Author: Kira Stein MD
What is BLT?
If you ask most medical doctors, BLT conjures up images of a nice lunch break from the office at a local diner. But actually, bright light therapy, or BLT, is an underused and undervalued treatment for certain types of insomnia, jet lag, and depression.
How Does Bright Light Therapy Work?
Studies show that bright light therapy can help people who suffer from sleep phase shift disorder by resetting their brain’s internal sleep/wake cycle clock. Bright light therapy also stimulates the retina to send signals to the brain to release antidepressant neuro-chemicals, and when used regularly and consistently can be a reasonable non-drug depression treatment.
What does Bright Light Therapy Involve?
Three things are required for effective bright light therapy: Supervision by an experienced psychiatrist, patient commitment to the process, and access to and daily use of a 10,000 bright white therapy lamp that is UV-filtered and diffused.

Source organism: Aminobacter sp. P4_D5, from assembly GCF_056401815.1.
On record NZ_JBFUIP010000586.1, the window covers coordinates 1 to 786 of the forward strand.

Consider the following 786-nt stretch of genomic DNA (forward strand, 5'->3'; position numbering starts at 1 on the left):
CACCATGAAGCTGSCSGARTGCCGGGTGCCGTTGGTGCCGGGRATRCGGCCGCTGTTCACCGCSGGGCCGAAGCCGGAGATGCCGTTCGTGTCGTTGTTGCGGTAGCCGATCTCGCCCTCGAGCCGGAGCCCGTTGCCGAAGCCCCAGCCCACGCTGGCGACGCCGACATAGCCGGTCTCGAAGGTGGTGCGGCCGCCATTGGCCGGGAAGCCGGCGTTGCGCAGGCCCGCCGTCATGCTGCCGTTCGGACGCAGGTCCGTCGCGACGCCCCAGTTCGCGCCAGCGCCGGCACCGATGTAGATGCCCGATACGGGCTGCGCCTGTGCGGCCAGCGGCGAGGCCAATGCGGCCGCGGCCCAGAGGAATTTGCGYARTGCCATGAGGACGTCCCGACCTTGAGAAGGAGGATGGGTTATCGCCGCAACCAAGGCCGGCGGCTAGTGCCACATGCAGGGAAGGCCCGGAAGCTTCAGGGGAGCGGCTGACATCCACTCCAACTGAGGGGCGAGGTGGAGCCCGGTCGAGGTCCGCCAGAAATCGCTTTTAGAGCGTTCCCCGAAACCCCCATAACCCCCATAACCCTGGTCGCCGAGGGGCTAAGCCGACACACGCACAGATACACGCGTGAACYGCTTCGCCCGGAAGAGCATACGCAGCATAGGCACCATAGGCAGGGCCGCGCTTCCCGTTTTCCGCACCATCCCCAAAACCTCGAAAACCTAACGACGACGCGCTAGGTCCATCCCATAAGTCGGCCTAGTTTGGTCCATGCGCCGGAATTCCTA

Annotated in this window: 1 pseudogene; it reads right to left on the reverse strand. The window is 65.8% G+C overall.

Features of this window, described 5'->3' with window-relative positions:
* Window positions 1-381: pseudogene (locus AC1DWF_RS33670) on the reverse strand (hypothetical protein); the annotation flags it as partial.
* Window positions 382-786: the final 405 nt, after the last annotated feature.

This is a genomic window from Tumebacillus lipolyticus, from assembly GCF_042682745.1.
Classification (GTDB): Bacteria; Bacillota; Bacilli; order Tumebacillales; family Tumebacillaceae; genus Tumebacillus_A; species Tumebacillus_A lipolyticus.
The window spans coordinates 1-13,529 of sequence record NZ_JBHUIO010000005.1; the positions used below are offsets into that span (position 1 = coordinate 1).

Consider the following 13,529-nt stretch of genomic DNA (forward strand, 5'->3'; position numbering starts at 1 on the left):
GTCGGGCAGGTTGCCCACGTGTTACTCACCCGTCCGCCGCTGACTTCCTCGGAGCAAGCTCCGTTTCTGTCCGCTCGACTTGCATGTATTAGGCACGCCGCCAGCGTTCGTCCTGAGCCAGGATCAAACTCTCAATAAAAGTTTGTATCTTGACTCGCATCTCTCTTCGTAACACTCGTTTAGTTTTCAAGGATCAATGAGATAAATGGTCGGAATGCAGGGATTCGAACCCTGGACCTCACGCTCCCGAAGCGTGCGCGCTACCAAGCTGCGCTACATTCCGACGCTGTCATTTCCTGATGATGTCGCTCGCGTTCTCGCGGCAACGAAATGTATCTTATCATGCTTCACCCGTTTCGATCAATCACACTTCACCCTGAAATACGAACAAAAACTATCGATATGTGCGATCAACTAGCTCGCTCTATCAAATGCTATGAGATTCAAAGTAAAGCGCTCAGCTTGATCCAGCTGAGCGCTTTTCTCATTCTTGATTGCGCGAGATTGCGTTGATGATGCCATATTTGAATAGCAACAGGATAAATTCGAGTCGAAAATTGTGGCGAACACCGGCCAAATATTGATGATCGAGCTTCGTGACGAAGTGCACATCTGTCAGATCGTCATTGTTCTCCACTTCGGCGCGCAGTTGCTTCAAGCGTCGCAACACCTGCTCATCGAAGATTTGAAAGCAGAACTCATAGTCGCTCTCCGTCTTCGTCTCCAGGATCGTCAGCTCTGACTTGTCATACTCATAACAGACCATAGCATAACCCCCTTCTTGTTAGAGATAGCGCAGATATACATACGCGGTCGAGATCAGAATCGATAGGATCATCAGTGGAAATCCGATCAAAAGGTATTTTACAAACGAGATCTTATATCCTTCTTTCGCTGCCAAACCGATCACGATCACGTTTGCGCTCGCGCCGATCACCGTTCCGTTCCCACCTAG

It is important to have a psychiatrist supervise and monitor the patient during the period of time bright light therapy is initiated and used, as there can be side effects and complications, such as eye pain and headaches, as well as mania in those who have bipolar disorder. Usually an experienced integrative psychiatrist is able to manipulate the frequency, intensity, and times in which the bright light lamp is used in order to avoid and/or manage risks and adverse reactions.
I have found that bright light therapy can be used to complement medications and/or transcranial magnetic stimulation (TMS) in the treatment of depression. In combination with melatonin, bright light therapy can also be a wonderful way to help more naturally correct initial insomnia. Each patient is different, and their specific treatment should always be tailored to their specific symptoms and history.
Article content, © Kira Stein, MD, APC. | West Coast Life Center
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